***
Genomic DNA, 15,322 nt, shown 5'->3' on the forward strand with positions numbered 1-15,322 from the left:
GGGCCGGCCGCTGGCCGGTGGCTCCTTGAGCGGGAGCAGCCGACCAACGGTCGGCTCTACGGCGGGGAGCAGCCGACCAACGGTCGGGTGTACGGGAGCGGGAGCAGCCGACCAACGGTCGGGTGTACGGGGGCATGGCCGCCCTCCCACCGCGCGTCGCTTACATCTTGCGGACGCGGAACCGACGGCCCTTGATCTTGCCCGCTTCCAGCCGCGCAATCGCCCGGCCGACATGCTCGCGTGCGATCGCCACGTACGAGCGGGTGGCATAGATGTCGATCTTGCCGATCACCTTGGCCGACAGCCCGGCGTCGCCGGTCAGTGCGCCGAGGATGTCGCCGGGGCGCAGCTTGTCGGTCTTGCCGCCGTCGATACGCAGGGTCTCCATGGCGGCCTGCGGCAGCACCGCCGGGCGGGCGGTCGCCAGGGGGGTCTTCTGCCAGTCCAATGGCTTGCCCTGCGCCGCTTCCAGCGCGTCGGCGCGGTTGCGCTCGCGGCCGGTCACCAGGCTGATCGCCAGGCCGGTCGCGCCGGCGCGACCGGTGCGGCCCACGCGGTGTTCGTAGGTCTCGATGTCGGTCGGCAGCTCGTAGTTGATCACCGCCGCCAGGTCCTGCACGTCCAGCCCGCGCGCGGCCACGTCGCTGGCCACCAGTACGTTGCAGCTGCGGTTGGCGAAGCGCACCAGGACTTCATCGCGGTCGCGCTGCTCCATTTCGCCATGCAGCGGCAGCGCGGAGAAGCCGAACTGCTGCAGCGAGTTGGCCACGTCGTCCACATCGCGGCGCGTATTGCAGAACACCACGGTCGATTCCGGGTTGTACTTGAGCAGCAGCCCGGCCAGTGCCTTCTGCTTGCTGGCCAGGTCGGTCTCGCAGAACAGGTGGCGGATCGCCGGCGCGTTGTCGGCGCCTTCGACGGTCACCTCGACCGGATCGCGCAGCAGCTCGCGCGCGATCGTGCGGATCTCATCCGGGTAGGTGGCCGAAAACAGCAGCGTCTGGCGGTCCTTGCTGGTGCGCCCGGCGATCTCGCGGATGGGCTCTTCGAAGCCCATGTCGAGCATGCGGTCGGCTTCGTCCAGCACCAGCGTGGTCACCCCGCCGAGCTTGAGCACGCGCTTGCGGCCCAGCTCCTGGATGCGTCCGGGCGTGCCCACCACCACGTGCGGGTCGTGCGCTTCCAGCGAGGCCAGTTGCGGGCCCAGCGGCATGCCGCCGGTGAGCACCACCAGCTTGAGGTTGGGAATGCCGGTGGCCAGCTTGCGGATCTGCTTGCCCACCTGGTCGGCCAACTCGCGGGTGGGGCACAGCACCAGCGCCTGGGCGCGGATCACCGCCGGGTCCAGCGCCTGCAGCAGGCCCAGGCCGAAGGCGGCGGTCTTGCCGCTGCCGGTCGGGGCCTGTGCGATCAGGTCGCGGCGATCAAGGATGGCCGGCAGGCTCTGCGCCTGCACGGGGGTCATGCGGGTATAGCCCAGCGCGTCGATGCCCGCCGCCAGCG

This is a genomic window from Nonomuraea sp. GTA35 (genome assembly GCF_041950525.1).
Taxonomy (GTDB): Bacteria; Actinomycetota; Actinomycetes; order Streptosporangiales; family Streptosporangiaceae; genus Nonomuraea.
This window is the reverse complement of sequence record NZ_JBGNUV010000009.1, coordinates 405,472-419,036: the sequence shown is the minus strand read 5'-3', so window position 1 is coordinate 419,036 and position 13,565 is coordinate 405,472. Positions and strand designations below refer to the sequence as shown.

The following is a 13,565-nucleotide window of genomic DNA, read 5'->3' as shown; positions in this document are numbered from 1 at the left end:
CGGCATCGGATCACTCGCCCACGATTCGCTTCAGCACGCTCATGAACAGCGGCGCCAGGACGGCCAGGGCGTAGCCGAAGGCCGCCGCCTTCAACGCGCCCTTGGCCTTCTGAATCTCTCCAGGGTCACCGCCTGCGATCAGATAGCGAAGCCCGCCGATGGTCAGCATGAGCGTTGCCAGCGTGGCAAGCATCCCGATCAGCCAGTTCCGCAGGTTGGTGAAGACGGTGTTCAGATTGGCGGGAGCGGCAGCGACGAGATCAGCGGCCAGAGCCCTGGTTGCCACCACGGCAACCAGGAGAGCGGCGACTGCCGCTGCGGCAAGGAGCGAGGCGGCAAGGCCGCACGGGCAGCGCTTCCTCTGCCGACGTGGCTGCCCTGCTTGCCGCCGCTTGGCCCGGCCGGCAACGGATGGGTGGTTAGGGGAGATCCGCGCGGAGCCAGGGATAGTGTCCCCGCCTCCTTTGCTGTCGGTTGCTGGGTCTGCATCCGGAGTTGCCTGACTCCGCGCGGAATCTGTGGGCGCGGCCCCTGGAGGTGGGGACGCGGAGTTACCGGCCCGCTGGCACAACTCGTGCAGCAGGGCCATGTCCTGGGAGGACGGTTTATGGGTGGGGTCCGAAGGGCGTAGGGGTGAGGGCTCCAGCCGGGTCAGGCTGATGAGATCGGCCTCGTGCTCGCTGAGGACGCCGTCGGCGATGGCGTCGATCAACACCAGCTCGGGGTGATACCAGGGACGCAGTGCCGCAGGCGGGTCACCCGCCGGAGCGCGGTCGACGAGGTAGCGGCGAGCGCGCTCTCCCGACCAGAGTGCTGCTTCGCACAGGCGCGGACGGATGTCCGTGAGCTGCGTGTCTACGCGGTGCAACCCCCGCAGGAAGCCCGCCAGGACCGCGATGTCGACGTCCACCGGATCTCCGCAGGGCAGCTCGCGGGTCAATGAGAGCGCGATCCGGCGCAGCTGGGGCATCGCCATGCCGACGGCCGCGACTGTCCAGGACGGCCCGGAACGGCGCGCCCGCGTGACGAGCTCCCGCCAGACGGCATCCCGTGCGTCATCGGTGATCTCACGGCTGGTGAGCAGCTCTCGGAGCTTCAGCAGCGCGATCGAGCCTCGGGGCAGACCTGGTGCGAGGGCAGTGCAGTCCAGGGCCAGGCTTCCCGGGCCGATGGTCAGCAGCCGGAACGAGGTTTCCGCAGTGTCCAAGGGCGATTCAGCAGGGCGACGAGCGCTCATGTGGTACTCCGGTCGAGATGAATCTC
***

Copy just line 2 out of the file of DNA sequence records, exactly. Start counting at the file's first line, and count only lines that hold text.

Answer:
GGGCCGGCCGCTGGCCGGTGGCTCCTTGAGCGGGAGCAGCCGACCAACGGTCGGCTCTACGGCGGGGAGCAGCCGACCAACGGTCGGGTGTACGGGAGCGGGAGCAGCCGACCAACGGTCGGGTGTACGGGGGCATGGCCGCCCTCCCACCGCGCGTCGCTTACATCTTGCGGACGCGGAACCGACGGCCCTTGATCTTGCCCGCTTCCAGCCGCGCAATCGCCCGGCCGACATGCTCGCGTGCGATCGCCACGTACGAGCGGGTGGCATAGATGTCGATCTTGCCGATCACCTTGGCCGACAGCCCGGCGTCGCCGGTCAGTGCGCCGAGGATGTCGCCGGGGCGCAGCTTGTCGGTCTTGCCGCCGTCGATACGCAGGGTCTCCATGGCGGCCTGCGGCAGCACCGCCGGGCGGGCGGTCGCCAGGGGGGTCTTCTGCCAGTCCAATGGCTTGCCCTGCGCCGCTTCCAGCGCGTCGGCGCGGTTGCGCTCGCGGCCGGTCACCAGGCTGATCGCCAGGCCGGTCGCGCCGGCGCGACCGGTGCGGCCCACGCGGTGTTCGTAGGTCTCGATGTCGGTCGGCAGCTCGTAGTTGATCACCGCCGCCAGGTCCTGCACGTCCAGCCCGCGCGCGGCCACGTCGCTGGCCACCAGTACGTTGCAGCTGCGGTTGGCGAAGCGCACCAGGACTTCATCGCGGTCGCGCTGCTCCATTTCGCCATGCAGCGGCAGCGCGGAGAAGCCGAACTGCTGCAGCGAGTTGGCCACGTCGTCCACATCGCGGCGCGTATTGCAGAACACCACGGTCGATTCCGGGTTGTACTTGAGCAGCAGCCCGGCCAGTGCCTTCTGCTTGCTGGCCAGGTCGGTCTCGCAGAACAGGTGGCGGATCGCCGGCGCGTTGTCGGCGCCTTCGACGGTCACCTCGACCGGATCGCGCAGCAGCTCGCGCGCGATCGTGCGGATCTCATCCGGGTAGGTGGCCGAAAACAGCAGCGTCTGGCGGTCCTTGCTGGTGCGCCCGGCGATCTCGCGGATGGGCTCTTCGAAGCCCATGTCGAGCATGCGGTCGGCTTCGTCCAGCACCAGCGTGGTCACCCCGCCGAGCTTGAGCACGCGCTTGCGGCCCAGCTCCTGGATGCGTCCGGGCGTGCCCACCACCACGTGCGGGTCGTGCGCTTCCAGCGAGGCCAGTTGCGGGCCCAGCGGCATGCCGCCGGTGAGCACCACCAGCTTGAGGTTGGGAATGCCGGTGGCCAGCTTGCGGATCTGCTTGCCCACCTGGTCGGCCAACTCGCGGGTGGGGCACAGCACCAGCGCCTGGGCGCGGATCACCGCCGGGTCCAGCGCCTGCAGCAGGCCCAGGCCGAAGGCGGCGGTCTTGCCGCTGCCGGTCGGGGCCTGTGCGATCAGGTCGCGGCGATCAAGGATGGCCGGCAGGCTCTGCGCCTGCACGGGGGTCATGCGGGTATAGCCCAGCGCGTCGATGCCCGCCGCCAGCG